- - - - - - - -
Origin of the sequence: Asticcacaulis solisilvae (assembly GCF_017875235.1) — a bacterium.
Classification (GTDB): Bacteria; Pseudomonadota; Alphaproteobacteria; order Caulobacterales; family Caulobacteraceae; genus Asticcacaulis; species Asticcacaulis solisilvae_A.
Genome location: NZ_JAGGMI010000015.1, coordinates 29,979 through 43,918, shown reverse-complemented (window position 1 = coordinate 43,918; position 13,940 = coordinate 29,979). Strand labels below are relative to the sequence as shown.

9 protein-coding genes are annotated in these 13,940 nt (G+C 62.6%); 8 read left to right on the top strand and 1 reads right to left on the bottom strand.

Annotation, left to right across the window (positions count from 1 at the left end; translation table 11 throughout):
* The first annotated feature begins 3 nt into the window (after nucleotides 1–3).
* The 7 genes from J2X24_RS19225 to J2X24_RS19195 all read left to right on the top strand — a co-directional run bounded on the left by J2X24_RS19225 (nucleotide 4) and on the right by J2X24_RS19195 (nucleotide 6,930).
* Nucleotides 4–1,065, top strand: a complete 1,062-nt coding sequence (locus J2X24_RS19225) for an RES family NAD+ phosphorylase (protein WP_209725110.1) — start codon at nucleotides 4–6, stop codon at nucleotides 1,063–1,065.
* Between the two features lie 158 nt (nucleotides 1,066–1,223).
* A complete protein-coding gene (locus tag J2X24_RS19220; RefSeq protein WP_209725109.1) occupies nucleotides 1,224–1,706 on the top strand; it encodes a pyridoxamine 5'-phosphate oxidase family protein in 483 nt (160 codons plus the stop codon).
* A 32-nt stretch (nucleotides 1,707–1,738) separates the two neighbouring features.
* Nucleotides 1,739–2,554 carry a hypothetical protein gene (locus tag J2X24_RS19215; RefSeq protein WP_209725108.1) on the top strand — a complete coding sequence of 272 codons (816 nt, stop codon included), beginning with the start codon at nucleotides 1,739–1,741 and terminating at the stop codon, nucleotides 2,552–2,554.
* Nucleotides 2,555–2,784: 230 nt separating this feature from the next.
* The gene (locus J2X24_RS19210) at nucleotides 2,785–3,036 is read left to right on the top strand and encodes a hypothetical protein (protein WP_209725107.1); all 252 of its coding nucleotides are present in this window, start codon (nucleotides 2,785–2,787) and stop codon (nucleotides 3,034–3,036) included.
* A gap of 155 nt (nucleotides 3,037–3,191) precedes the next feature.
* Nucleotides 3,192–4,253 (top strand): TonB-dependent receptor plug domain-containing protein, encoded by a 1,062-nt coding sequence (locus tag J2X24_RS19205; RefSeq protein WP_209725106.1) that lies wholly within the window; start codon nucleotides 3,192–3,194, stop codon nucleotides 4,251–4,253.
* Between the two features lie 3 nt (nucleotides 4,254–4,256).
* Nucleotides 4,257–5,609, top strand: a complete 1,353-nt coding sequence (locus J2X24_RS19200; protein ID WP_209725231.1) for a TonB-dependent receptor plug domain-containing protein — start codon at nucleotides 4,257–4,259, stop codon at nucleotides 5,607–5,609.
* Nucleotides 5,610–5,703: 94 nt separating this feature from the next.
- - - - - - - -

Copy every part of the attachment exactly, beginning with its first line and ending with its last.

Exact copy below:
Origin of the sequence: Asticcacaulis solisilvae (assembly GCF_017875235.1) — a bacterium.
Classification (GTDB): Bacteria; Pseudomonadota; Alphaproteobacteria; order Caulobacterales; family Caulobacteraceae; genus Asticcacaulis; species Asticcacaulis solisilvae_A.
Genome location: NZ_JAGGMI010000015.1, coordinates 29,979 through 43,918, shown reverse-complemented (window position 1 = coordinate 43,918; position 13,940 = coordinate 29,979). Strand labels below are relative to the sequence as shown.

9 protein-coding genes are annotated in these 13,940 nt (G+C 62.6%); 8 read left to right on the top strand and 1 reads right to left on the bottom strand.

Annotation, left to right across the window (positions count from 1 at the left end; translation table 11 throughout):
* The first annotated feature begins 3 nt into the window (after nucleotides 1–3).
* The 7 genes from J2X24_RS19225 to J2X24_RS19195 all read left to right on the top strand — a co-directional run bounded on the left by J2X24_RS19225 (nucleotide 4) and on the right by J2X24_RS19195 (nucleotide 6,930).
* Nucleotides 4–1,065, top strand: a complete 1,062-nt coding sequence (locus J2X24_RS19225) for an RES family NAD+ phosphorylase (protein WP_209725110.1) — start codon at nucleotides 4–6, stop codon at nucleotides 1,063–1,065.
* Between the two features lie 158 nt (nucleotides 1,066–1,223).
* A complete protein-coding gene (locus tag J2X24_RS19220; RefSeq protein WP_209725109.1) occupies nucleotides 1,224–1,706 on the top strand; it encodes a pyridoxamine 5'-phosphate oxidase family protein in 483 nt (160 codons plus the stop codon).
* A 32-nt stretch (nucleotides 1,707–1,738) separates the two neighbouring features.
* Nucleotides 1,739–2,554 carry a hypothetical protein gene (locus tag J2X24_RS19215; RefSeq protein WP_209725108.1) on the top strand — a complete coding sequence of 272 codons (816 nt, stop codon included), beginning with the start codon at nucleotides 1,739–1,741 and terminating at the stop codon, nucleotides 2,552–2,554.
* Nucleotides 2,555–2,784: 230 nt separating this feature from the next.
* The gene (locus J2X24_RS19210) at nucleotides 2,785–3,036 is read left to right on the top strand and encodes a hypothetical protein (protein WP_209725107.1); all 252 of its coding nucleotides are present in this window, start codon (nucleotides 2,785–2,787) and stop codon (nucleotides 3,034–3,036) included.
* A gap of 155 nt (nucleotides 3,037–3,191) precedes the next feature.
* Nucleotides 3,192–4,253 (top strand): TonB-dependent receptor plug domain-containing protein, encoded by a 1,062-nt coding sequence (locus tag J2X24_RS19205; RefSeq protein WP_209725106.1) that lies wholly within the window; start codon nucleotides 3,192–3,194, stop codon nucleotides 4,251–4,253.
* Between the two features lie 3 nt (nucleotides 4,254–4,256).
* Nucleotides 4,257–5,609, top strand: a complete 1,353-nt coding sequence (locus J2X24_RS19200; protein ID WP_209725231.1) for a TonB-dependent receptor plug domain-containing protein — start codon at nucleotides 4,257–4,259, stop codon at nucleotides 5,607–5,609.
* Nucleotides 5,610–5,703: 94 nt separating this feature from the next.